Roger Hopgood completed his MA at the Slade School of Art in 1985.
His work over the years has largely been associated with landscape and the ways in which landscape is often used to express ideas of heritage and cultural identity.
In the series “And The There Were None”, however, such concerns have shifted away from the ‘natural’ environment.
The images focus on country house interiors that seem to conjure up an atmosphere of intrigue and malice.
The title of the series, And Then There Were None, is taken from an Agatha Christie novel and the pervading mood in the work seems to convey the idea that something untoward has occurred in this very English setting. Yet despite the concentration on interior space it would be untrue to suggest that Hopgood has shifted entirely away from landscape.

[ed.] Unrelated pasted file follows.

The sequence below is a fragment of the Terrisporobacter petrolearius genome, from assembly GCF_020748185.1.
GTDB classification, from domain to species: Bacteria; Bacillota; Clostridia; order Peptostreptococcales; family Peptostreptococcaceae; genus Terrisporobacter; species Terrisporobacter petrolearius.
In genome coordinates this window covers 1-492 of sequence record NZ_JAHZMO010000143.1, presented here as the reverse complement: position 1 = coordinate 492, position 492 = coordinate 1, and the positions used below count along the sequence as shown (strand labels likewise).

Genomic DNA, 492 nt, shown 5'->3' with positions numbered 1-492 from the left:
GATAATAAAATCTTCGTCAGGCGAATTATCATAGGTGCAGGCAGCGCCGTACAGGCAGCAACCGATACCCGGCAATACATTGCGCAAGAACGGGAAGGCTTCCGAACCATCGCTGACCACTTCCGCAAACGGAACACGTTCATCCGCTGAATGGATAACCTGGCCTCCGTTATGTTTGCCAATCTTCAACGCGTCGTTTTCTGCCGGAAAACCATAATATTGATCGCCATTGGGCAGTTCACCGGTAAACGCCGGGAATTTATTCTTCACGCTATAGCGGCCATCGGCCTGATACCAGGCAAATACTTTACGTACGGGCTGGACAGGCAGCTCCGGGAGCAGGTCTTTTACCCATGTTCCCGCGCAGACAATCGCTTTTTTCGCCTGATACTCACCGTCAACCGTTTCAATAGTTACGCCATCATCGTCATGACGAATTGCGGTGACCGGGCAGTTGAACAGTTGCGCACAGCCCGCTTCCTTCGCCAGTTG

A principal concern of his recent work has been the Picturesque, an aesthetic movement that emerged in the late 18th century that in the main was the concern of the affluent and educated.
Around this time the gardens of many country houses were modelled to provide picturesque effect for those observing from the vantage point of the terraces and upper windows. With this in mind we can see the work in a different light: throughout the series landscapes are glimpsed here and there through windows and referenced through an assortment of decorative objects. One might also say that the external space is alluded to through the emphasis placed on light flooding into the rooms and illuminating the textures of the furnishings and artefacts.